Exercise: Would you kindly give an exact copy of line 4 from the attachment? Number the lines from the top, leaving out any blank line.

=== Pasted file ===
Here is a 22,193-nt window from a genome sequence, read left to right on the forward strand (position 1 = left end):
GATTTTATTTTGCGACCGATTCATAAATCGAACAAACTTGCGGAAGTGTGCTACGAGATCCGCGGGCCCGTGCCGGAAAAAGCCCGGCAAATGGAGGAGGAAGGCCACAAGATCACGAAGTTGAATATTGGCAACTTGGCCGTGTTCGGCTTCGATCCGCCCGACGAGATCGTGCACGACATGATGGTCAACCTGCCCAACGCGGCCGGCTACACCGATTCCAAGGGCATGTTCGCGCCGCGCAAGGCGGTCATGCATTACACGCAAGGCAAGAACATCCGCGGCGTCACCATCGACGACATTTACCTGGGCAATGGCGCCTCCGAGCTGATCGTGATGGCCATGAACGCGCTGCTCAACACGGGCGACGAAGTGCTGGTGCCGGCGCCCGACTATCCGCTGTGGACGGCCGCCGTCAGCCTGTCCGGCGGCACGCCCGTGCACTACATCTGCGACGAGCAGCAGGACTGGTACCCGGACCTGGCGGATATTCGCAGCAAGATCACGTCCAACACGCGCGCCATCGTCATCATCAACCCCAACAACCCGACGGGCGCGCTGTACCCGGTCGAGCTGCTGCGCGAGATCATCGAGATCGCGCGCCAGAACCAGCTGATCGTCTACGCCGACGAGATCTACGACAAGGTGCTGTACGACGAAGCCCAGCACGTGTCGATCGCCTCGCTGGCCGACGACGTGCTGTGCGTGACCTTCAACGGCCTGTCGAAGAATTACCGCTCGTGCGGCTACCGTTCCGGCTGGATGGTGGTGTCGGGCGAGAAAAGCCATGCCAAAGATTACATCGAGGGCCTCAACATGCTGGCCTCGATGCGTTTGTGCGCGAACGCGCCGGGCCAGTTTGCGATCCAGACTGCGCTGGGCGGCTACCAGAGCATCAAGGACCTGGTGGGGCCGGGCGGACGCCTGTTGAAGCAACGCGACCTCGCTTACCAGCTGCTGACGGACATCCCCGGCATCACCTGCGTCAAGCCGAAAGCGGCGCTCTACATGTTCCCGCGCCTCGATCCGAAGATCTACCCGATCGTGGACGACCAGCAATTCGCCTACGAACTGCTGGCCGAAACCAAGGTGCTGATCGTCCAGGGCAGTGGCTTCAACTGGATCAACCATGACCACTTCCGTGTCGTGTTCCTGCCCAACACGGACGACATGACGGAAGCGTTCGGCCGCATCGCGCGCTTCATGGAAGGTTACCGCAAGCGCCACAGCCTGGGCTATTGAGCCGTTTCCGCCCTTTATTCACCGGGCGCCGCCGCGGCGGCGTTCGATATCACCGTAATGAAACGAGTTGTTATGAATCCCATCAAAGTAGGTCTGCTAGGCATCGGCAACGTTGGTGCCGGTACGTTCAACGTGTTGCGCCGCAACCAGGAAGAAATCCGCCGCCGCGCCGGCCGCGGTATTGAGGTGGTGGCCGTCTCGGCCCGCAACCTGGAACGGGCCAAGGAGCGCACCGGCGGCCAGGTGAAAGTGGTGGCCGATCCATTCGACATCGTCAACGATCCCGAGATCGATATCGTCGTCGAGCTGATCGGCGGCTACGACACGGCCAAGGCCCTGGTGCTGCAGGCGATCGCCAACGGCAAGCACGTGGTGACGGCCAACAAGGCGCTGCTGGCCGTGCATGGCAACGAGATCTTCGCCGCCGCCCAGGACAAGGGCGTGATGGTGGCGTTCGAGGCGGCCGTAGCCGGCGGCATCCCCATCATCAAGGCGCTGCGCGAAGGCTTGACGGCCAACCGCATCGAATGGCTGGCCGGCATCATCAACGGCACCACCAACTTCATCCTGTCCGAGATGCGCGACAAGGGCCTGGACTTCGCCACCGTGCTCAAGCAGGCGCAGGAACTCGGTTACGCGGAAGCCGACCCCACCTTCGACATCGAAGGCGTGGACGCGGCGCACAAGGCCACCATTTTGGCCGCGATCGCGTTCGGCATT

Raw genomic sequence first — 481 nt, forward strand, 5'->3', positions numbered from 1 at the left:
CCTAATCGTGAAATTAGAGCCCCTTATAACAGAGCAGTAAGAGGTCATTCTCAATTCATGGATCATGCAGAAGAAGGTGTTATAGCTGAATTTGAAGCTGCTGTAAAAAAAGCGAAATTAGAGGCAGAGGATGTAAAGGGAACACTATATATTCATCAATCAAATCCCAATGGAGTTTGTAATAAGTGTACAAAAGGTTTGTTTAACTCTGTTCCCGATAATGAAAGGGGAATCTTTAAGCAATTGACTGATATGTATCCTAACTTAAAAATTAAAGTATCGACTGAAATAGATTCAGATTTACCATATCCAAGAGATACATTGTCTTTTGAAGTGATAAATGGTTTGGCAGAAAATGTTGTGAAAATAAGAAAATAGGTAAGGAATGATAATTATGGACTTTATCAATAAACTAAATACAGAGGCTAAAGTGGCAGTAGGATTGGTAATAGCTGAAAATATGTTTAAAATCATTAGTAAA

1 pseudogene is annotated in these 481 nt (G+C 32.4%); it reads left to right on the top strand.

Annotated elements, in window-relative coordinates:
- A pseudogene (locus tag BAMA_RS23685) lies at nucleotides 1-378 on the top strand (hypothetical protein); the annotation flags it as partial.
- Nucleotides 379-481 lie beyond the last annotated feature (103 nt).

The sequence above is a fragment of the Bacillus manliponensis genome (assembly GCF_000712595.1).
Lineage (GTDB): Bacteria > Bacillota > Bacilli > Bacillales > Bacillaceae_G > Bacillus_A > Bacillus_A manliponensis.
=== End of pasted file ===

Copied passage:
CCTAATCGTGAAATTAGAGCCCCTTATAACAGAGCAGTAAGAGGTCATTCTCAATTCATGGATCATGCAGAAGAAGGTGTTATAGCTGAATTTGAAGCTGCTGTAAAAAAAGCGAAATTAGAGGCAGAGGATGTAAAGGGAACACTATATATTCATCAATCAAATCCCAATGGAGTTTGTAATAAGTGTACAAAAGGTTTGTTTAACTCTGTTCCCGATAATGAAAGGGGAATCTTTAAGCAATTGACTGATATGTATCCTAACTTAAAAATTAAAGTATCGACTGAAATAGATTCAGATTTACCATATCCAAGAGATACATTGTCTTTTGAAGTGATAAATGGTTTGGCAGAAAATGTTGTGAAAATAAGAAAATAGGTAAGGAATGATAATTATGGACTTTATCAATAAACTAAATACAGAGGCTAAAGTGGCAGTAGGATTGGTAATAGCTGAAAATATGTTTAAAATCATTAGTAAA